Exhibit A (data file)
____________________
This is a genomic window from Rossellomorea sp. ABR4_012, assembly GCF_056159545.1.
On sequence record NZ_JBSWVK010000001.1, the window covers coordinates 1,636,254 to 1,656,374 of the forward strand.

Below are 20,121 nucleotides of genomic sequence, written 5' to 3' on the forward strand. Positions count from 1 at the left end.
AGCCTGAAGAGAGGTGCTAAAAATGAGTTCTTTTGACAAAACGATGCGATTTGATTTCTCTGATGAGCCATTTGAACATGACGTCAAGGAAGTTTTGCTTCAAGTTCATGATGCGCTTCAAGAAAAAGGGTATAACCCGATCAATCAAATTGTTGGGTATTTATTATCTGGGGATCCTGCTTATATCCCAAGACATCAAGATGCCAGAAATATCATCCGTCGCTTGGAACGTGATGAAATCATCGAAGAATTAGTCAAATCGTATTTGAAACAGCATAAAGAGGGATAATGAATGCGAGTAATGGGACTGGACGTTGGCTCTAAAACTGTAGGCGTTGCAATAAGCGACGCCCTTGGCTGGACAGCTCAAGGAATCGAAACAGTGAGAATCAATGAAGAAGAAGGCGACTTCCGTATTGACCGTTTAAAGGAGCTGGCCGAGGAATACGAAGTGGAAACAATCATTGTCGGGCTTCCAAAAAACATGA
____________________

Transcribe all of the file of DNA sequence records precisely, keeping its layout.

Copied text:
This is a genomic window from Rossellomorea sp. ABR4_012, assembly GCF_056159545.1.
On sequence record NZ_JBSWVK010000001.1, the window covers coordinates 1,636,254 to 1,656,374 of the forward strand.

Below are 20,121 nucleotides of genomic sequence, written 5' to 3' on the forward strand. Positions count from 1 at the left end.
AGCCTGAAGAGAGGTGCTAAAAATGAGTTCTTTTGACAAAACGATGCGATTTGATTTCTCTGATGAGCCATTTGAACATGACGTCAAGGAAGTTTTGCTTCAAGTTCATGATGCGCTTCAAGAAAAAGGGTATAACCCGATCAATCAAATTGTTGGGTATTTATTATCTGGGGATCCTGCTTATATCCCAAGACATCAAGATGCCAGAAATATCATCCGTCGCTTGGAACGTGATGAAATCATCGAAGAATTAGTCAAATCGTATTTGAAACAGCATAAAGAGGGATAATGAATGCGAGTAATGGGACTGGACGTTGGCTCTAAAACTGTAGGCGTTGCAATAAGCGACGCCCTTGGCTGGACAGCTCAAGGAATCGAAACAGTGAGAATCAATGAAGAAGAAGGCGACTTCCGTATTGACCGTTTAAAGGAGCTGGCCGAGGAATACGAAGTGGAAACAATCATTGTCGGGCTTCCAAAAAACATGA